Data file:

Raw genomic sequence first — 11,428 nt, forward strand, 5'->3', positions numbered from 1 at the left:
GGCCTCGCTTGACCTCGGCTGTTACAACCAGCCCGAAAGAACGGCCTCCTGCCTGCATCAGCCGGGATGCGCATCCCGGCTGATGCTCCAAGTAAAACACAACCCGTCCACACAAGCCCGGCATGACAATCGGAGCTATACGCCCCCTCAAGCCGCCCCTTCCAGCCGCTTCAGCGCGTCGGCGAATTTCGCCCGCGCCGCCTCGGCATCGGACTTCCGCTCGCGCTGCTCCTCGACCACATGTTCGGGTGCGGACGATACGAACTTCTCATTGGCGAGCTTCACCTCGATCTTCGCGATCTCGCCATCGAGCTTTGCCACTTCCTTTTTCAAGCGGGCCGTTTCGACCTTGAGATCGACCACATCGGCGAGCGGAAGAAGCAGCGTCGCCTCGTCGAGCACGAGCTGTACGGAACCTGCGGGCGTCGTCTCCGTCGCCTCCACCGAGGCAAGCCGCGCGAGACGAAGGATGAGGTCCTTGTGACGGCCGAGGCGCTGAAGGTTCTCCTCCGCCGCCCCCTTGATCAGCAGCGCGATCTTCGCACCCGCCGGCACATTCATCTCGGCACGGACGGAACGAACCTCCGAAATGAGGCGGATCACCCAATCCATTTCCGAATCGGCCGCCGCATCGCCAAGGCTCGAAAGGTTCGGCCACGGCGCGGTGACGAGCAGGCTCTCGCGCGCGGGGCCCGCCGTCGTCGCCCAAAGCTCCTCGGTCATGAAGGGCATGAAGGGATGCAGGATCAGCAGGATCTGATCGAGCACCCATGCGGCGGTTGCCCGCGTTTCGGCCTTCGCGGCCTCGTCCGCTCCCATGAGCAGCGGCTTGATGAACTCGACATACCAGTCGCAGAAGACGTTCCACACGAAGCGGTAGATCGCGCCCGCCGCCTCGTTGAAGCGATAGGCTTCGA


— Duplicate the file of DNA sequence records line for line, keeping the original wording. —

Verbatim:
Raw genomic sequence first — 11,428 nt, forward strand, 5'->3', positions numbered from 1 at the left:
GGCCTCGCTTGACCTCGGCTGTTACAACCAGCCCGAAAGAACGGCCTCCTGCCTGCATCAGCCGGGATGCGCATCCCGGCTGATGCTCCAAGTAAAACACAACCCGTCCACACAAGCCCGGCATGACAATCGGAGCTATACGCCCCCTCAAGCCGCCCCTTCCAGCCGCTTCAGCGCGTCGGCGAATTTCGCCCGCGCCGCCTCGGCATCGGACTTCCGCTCGCGCTGCTCCTCGACCACATGTTCGGGTGCGGACGATACGAACTTCTCATTGGCGAGCTTCACCTCGATCTTCGCGATCTCGCCATCGAGCTTTGCCACTTCCTTTTTCAAGCGGGCCGTTTCGACCTTGAGATCGACCACATCGGCGAGCGGAAGAAGCAGCGTCGCCTCGTCGAGCACGAGCTGTACGGAACCTGCGGGCGTCGTCTCCGTCGCCTCCACCGAGGCAAGCCGCGCGAGACGAAGGATGAGGTCCTTGTGACGGCCGAGGCGCTGAAGGTTCTCCTCCGCCGCCCCCTTGATCAGCAGCGCGATCTTCGCACCCGCCGGCACATTCATCTCGGCACGGACGGAACGAACCTCCGAAATGAGGCGGATCACCCAATCCATTTCCGAATCGGCCGCCGCATCGCCAAGGCTCGAAAGGTTCGGCCACGGCGCGGTGACGAGCAGGCTCTCGCGCGCGGGGCCCGCCGTCGTCGCCCAAAGCTCCTCGGTCATGAAGGGCATGAAGGGATGCAGGATCAGCAGGATCTGATCGAGCACCCATGCGGCGGTTGCCCGCGTTTCGGCCTTCGCGGCCTCGTCCGCTCCCATGAGCAGCGGCTTGATGAACTCGACATACCAGTCGCAGAAGACGTTCCACACGAAGCGGTAGATCGCGCCCGCCGCCTCGTTGAAGCGATAGGCTTCGA